If your goal as a politician is to put your message in a constituent's hand, and have confidence that it will be read, mobile marketing -- specifically texting or SMS -- is made in heaven. Limbo conducted a one-million-SMS campaign for the Obama and Clinton presidential campaigns, which produced some impressive results according to post-campaign research:
- 56 percent said they were happy to receive the messages (the 25-to-34-year-old age bracket was happiest)
- 6 percent said they changed their voting intentions a lot
- 22 percent said they changed their voting intentions a little
- 14 percent came away with a more positive perception of the candidate
- 37 percent paid more attention to news coverage about the candidate
- 13 percent would have preferred not to see SMS advertising from political candidates.
Statistics help us to understand the landscape. But let's take a step back: How effectively are each of the presidential candidates using the 160 characters in a text message to communicate and motivate? The following are my observations, uncorrupted by preference because as I sit here, and in the interest of full disclosure, my vote would go to throwing the bums out -- every single one of 'em.
Senator Obama's staff is using SMS effectively to support his campaign and their overall message. They have concentrated on database building, exploiting the viral potential, and their use of language is inspiring:
"One voice can make a difference. Make that voice yours. Fwd this msg and make sure all your friends vote today for Barack."
"People who love their country can change it"
This is in contrast to Senator Clinton's campaign, which appeared to use text as an afterthought, with more of a directional or logistical approach:
"Election Day -- don't forget to vote! Every vote counts in the race for the nomination. Thank you so much for your support."
Constituents were also invited to cast their vote via mobile for the Clinton campaign song.
While Senator McCain's Web site requests your mobile number I was unable to find reference to or examples of any cellular engagement.
The campaign of former Senator John Edwards pushed the mobile marketing envelope, using mobile in concert with other media and promoting interactivity. Most interestingly, the Edwards campaign launched a site dedicated to posting his text messages while he traveled the country.
I expect everyone reading this has a cellphone within easy reach -- we are, after all, a mobilized nation. Thus, I believe communicating through the mobile device can be the most powerful medium there ever was. What can we learn from the examples of the presidential candidates?
With apologies to Mr. McLuhan, the medium is also a message. Political campaigns that embrace and use mobile are reaching out -- sometimes lurching out -- to communicate with (for the most part) a younger generation. They reveal themselves as cognizant that people are communicating in new and preferred ways.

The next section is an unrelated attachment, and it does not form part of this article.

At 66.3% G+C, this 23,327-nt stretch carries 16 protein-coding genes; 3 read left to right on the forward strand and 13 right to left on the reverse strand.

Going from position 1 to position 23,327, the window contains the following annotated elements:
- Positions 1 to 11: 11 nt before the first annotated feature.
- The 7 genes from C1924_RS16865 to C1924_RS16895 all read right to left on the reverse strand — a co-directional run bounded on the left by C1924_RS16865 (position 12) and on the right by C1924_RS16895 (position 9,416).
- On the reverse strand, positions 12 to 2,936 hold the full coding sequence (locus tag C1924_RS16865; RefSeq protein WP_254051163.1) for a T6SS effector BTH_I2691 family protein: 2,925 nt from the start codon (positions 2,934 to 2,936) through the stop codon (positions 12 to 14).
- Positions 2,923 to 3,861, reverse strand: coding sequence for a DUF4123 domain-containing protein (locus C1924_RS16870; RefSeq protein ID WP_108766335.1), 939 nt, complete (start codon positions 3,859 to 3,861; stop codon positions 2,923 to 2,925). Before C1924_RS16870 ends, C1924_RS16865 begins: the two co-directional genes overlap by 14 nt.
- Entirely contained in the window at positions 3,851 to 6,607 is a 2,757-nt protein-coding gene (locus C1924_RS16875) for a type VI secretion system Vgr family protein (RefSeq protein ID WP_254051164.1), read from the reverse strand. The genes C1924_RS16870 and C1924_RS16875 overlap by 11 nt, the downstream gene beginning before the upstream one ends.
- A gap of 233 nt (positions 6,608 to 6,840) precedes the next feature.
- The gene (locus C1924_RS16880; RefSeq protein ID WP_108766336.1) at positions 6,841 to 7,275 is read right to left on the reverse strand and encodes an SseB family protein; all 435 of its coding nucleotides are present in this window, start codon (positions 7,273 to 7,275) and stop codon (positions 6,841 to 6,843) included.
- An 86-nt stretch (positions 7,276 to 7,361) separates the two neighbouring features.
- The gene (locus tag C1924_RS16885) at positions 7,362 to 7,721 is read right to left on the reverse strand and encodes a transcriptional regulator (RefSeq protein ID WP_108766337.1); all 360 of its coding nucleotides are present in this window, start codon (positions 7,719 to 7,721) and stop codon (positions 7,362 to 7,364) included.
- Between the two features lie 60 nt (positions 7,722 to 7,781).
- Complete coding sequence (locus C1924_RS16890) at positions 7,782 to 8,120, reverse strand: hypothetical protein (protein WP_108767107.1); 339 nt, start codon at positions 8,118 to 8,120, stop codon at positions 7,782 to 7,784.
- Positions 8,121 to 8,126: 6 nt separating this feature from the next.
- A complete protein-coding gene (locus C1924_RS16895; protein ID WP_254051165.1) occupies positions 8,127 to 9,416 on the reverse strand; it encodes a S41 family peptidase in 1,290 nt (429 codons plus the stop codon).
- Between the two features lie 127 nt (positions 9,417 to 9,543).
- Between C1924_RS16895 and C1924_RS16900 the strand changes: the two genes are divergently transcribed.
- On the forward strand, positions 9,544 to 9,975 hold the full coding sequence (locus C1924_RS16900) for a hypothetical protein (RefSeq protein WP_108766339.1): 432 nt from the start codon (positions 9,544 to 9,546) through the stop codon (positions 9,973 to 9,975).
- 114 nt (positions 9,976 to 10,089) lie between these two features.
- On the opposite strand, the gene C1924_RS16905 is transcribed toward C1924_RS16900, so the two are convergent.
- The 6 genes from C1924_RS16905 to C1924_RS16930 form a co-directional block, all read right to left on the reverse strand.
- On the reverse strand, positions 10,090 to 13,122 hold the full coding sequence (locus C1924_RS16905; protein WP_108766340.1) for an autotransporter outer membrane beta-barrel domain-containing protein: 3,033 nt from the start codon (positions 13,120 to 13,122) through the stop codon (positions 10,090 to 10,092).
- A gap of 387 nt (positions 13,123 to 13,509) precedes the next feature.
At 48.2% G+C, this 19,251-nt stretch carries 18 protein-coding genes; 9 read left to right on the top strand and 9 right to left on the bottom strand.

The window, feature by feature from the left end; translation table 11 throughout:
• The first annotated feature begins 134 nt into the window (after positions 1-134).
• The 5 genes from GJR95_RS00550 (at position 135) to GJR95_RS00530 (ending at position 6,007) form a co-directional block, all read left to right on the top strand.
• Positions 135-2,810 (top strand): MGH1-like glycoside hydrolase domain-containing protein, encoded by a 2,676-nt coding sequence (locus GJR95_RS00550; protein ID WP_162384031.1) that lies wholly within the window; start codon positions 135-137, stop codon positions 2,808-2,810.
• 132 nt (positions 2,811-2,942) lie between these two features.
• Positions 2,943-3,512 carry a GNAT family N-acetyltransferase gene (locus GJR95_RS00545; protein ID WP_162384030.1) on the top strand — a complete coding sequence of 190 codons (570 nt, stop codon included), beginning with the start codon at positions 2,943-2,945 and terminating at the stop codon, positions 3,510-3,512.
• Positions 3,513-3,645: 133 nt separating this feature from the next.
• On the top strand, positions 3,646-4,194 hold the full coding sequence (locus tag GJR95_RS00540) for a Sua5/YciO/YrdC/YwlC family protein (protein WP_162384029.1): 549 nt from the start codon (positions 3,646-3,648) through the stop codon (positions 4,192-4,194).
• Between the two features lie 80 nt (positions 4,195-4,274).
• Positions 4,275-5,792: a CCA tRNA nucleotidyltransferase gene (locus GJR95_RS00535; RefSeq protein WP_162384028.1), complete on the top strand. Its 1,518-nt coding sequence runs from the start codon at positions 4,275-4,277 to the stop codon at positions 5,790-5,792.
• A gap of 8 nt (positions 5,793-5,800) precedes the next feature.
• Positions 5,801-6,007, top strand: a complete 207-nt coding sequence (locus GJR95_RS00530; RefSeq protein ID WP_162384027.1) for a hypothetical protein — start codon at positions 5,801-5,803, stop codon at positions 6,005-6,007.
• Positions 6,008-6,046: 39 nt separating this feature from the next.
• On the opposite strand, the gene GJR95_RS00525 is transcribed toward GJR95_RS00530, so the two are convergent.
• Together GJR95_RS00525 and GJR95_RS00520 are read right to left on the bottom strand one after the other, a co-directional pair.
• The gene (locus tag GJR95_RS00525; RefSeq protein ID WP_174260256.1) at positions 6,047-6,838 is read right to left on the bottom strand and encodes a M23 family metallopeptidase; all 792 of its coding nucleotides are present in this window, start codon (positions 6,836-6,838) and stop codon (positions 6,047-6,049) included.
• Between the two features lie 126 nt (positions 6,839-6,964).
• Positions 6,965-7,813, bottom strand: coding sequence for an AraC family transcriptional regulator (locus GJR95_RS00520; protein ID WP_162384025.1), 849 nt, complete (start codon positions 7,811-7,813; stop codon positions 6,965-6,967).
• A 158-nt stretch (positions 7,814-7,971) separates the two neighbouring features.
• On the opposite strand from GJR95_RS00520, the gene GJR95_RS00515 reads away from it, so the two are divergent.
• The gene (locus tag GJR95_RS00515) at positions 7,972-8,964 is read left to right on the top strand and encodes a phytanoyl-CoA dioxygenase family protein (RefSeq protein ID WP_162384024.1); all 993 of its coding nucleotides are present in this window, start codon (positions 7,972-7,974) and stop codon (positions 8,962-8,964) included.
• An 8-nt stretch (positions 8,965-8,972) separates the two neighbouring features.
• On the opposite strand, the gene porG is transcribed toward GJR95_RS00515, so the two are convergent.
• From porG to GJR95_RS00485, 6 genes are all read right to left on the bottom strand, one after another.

The message is critical -- and you've got about 15 seconds. Mobile messages that are clumsy or mass media do damage. Strategies that engage the recipient in a dialog, that reveal something of the other individual, are inspiring and viral, and lead the recipient to the next point.
I see a glimpse of mobile's true potential. Look, this is very personal. The customer is in total control. The cellphone is each individual's remote control for life, integrating the physical and the digital worlds, giving the individual the absolute power to turn on, or off, a private network of information at any moment.
For SMS and mobile to become an indispensable political -- and CRM -- tool, we must get on, and stay on, that Network of Me. Here's what it's going to take:
- Bring value to the customer (as the customer defines value).
- Bring value to the brand (and I see candidacy synonymous with brand).
- Be distinctive, compelling, and memorable.
Each time, every time.
About the author
At Hornstein Associates (www.hornsteinassociates.com), Scott Hornstein, a consultant, lecturer, and author, works with clients in all phases of marketing development and implementation to create happier customers that stay longer and buy more. He can be reached at 1-203-938-8715 or via email at firstname.lastname@example.org.
Please note that the Viewpoints listed in CRM magazine and appearing on destinationCRM.com represent the perspective of the authors, and not necessarily those of the magazine or its editors. If you would like to submit a Viewpoint for consideration, please email viewpoints@destinationCRM.com.
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